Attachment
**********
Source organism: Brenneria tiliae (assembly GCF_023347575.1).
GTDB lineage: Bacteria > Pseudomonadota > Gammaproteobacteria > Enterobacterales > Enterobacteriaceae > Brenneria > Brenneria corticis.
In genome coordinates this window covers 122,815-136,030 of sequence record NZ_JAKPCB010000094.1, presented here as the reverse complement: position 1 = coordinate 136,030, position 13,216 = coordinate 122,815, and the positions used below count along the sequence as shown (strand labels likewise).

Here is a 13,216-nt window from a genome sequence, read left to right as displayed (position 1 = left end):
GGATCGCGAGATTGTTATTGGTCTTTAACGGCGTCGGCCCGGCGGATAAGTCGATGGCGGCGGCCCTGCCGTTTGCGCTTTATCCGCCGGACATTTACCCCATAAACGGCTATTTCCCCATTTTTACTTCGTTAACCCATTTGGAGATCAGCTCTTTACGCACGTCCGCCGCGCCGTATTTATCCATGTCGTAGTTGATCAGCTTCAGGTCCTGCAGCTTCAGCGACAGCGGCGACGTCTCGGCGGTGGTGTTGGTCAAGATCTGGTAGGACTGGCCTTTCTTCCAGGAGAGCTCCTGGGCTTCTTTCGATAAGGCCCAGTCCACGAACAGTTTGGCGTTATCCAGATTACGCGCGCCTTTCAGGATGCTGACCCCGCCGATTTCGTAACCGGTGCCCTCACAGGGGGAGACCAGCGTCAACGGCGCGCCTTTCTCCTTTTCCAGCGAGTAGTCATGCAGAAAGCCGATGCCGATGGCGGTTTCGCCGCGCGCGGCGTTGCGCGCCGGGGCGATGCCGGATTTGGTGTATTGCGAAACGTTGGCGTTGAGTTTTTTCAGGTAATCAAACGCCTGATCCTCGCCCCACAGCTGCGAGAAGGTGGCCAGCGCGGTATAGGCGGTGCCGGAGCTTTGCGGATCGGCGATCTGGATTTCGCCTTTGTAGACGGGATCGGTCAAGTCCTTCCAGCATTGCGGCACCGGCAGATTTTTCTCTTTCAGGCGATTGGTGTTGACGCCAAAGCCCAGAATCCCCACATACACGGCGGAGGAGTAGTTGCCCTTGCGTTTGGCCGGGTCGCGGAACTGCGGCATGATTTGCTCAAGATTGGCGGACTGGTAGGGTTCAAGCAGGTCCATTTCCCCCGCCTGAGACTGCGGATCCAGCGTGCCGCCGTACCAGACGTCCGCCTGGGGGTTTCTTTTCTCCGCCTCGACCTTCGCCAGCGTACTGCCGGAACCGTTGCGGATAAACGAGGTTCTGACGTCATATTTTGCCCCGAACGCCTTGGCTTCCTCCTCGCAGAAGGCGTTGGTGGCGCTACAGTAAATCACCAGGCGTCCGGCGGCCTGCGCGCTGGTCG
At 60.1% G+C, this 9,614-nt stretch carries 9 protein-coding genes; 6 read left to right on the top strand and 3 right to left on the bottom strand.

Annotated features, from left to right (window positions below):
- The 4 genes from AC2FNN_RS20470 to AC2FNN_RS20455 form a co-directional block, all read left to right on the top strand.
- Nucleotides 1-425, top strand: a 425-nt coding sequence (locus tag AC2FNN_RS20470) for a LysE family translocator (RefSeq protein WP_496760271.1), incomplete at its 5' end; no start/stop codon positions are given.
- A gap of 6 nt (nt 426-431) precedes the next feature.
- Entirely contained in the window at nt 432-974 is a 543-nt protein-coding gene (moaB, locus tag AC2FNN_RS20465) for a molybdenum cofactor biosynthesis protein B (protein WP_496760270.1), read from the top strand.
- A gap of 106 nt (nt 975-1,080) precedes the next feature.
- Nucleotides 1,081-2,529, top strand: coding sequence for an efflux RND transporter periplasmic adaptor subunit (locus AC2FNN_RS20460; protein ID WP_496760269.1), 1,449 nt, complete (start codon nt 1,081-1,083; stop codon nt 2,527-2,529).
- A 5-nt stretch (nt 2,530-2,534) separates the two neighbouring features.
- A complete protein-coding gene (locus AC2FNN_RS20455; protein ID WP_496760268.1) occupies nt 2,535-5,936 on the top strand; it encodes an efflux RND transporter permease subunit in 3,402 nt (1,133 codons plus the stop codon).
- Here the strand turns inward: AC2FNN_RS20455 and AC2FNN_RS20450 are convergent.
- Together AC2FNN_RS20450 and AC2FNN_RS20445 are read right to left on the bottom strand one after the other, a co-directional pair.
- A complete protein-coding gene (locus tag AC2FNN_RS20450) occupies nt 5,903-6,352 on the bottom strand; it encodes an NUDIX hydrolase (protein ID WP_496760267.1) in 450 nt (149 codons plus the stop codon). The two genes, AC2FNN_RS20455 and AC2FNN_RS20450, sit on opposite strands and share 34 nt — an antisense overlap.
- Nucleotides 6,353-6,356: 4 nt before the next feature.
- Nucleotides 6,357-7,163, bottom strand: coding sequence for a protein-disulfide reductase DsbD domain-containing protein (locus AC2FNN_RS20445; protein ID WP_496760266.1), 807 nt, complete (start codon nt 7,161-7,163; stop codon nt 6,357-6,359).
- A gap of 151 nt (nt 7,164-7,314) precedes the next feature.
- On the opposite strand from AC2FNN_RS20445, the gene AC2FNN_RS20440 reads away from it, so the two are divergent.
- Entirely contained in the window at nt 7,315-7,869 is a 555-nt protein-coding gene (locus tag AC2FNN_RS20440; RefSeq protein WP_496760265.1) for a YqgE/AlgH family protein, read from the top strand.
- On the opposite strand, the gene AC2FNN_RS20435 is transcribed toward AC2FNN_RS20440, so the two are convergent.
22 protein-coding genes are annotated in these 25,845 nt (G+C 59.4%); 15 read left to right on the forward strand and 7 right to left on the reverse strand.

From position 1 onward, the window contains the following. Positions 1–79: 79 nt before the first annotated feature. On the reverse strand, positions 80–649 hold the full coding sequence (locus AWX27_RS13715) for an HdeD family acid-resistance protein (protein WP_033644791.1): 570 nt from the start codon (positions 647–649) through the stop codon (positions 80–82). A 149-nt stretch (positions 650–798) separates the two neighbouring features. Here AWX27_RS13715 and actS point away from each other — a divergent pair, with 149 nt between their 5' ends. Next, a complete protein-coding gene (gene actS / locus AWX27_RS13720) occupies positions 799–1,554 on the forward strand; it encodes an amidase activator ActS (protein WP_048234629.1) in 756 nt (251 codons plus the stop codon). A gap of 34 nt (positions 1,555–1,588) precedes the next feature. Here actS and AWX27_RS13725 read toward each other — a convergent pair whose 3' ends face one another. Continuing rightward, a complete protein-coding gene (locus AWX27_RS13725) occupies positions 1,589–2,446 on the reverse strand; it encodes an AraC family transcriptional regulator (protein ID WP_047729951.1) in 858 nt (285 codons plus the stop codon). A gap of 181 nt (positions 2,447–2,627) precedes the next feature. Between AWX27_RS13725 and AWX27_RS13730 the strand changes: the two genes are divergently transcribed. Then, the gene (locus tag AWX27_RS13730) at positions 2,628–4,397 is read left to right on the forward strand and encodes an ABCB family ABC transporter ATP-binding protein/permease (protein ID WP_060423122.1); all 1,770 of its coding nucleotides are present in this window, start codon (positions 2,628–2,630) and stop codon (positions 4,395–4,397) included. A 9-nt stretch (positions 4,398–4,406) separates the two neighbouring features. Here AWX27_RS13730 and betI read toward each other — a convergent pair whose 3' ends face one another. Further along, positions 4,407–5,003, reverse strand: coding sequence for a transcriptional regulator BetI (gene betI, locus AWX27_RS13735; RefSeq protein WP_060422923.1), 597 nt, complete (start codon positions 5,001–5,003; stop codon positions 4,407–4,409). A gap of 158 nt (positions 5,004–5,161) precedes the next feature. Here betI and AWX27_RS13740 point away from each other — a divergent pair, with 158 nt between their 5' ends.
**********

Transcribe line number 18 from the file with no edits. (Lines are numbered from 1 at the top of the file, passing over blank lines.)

- A complete protein-coding gene (locus tag AC2FNN_RS20450) occupies nt 5,903-6,352 on the bottom strand; it encodes an NUDIX hydrolase (protein ID WP_496760267.1) in 450 nt (149 codons plus the stop codon). The two genes, AC2FNN_RS20455 and AC2FNN_RS20450, sit on opposite strands and share 34 nt — an antisense overlap.